The rural estates required farm labor, farm labor supervision, the manufacture of agricultural implements, and many other layers of production and leadership. In time, the estates would require guarding, which led to the creation of entire protective forces that would be the foundation for the samurai culture of future generations. Nowhere is this budding rural work ethic better seen than in a fragment of text from the early Heian period. It shows the devotion of the tato to the lands on which he is employed, as well as the sense of detail he needed to have about everything from field laborers (he is clearly a kind of “foreman”) to his superiors. 

     The husband of the third daughter is a man by the name of Tanaka Hōeki. He is 
     diligent in his farming occupation and entertains no other ambition. He owns 
     several chō of land, and is called the daimyō-tato. He provides his own spades 
     and hoes to cultivate the rich and poor fields, and prepares ahead for dry seasons. 
     He repairs his own domestic-style and Chinese-style plows. He is skillful in his 
     handling of workers…In spring he wastes not a single grain of seed, but in the fall 
     he receives ten-thousandfold in return. From the time he beings planting in the 
     spring to the time he completes his harvest in the fall, he commits not a single 
     faulty step...[1] 

Urban Work 
[c] Modern tato RF
Life in the urban center that was Heian Kyō differed from what we have just read of the rural tato. It is not at all difficult, however, to stretch our historical imaginations and to envision the text above through the eyes of an urban shopkeeper devoted passionately to the family operation. Indeed, there are many texts that show glimpses of this kind of urban work ethic, and most readers will certainly have seen examples (all over the world) of shopkeepers who rise early, work hard, and close late, devoting almost all of their energies to the operation.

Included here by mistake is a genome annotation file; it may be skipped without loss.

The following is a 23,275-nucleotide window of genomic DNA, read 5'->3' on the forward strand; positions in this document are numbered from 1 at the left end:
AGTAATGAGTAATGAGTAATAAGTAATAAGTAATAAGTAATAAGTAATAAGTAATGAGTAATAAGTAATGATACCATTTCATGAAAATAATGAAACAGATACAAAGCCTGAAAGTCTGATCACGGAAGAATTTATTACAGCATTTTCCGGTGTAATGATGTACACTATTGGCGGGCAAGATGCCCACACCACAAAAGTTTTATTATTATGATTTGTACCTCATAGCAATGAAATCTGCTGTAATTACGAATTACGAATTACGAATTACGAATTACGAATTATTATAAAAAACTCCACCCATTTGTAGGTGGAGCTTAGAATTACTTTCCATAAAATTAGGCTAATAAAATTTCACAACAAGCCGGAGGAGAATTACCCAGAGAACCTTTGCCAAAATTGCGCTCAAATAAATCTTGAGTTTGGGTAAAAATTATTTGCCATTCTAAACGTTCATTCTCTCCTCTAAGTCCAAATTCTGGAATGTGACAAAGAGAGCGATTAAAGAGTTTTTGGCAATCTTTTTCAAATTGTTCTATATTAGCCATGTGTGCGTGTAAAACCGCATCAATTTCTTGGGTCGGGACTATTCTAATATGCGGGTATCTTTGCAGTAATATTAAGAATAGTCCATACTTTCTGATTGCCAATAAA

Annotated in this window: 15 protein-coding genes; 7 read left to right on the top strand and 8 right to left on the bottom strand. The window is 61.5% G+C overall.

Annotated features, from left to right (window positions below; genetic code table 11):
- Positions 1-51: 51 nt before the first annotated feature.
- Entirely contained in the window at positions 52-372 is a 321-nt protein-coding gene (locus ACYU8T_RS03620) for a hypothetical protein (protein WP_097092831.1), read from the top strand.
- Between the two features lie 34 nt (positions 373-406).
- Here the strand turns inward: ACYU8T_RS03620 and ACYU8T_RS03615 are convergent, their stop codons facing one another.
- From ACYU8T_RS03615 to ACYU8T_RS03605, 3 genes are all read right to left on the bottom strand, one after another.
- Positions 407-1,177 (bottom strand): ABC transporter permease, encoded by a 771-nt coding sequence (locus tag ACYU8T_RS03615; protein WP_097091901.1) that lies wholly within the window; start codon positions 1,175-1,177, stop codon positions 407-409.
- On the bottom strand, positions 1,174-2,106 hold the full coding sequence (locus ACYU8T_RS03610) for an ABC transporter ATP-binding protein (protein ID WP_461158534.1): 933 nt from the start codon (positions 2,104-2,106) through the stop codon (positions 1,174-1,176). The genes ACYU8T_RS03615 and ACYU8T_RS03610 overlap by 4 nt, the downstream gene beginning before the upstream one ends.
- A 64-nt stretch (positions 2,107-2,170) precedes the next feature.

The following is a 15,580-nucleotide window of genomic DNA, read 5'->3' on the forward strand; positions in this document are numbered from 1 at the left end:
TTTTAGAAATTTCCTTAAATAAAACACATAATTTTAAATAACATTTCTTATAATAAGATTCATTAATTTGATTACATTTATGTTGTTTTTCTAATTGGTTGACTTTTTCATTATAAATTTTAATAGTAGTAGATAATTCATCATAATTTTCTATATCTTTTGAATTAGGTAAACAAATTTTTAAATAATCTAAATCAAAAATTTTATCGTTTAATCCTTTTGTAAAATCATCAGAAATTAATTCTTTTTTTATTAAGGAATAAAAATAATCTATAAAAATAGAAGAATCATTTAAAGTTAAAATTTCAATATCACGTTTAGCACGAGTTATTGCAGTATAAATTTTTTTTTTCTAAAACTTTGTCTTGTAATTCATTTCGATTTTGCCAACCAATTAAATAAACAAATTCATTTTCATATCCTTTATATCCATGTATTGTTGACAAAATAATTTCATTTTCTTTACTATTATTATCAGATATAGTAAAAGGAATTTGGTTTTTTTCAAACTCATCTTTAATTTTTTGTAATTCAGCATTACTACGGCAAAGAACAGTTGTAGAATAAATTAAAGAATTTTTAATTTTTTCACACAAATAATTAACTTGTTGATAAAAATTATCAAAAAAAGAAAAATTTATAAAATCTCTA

[d] Kyoto carrying (today) RF
Still, we have only glimpses that tell us of shopkeepers, street cleaners, food producers, and other occupations in Heian Japan. It is not hard to see that a wealthy elite could not survive without multiple layers of a service economy to meet their needs. Wealthy people who merely travel from home to court, or court to temple, need transportation, clothing, foodstuffs, offerings, prayer books, and the like. All had to be produced, and almost all of the production took place in the eastern sector of the Japanese capital. The wealth came from the provinces; the production of aristocratic daily life took place in the city. 

Occasionally, a cook or palanquin carrier appears in a Heian narrative. Our best example of the vast gulf between rural and urban work, however, might best be seen in a short historical document from the first century of Heian rule. Already, the provincial economic changes were altering society. It can be seen clearly in a document forbidding Heian nobility from leaving the capital to become local samurai—the protectors of landed estates.
     Lately, those people whose domiciles are in the capital city [of Heian], and who are 

     the children and heirs of princes and of important court officials, reside outside the 
     capital region. Some intermarry [with people from outer provinces] and others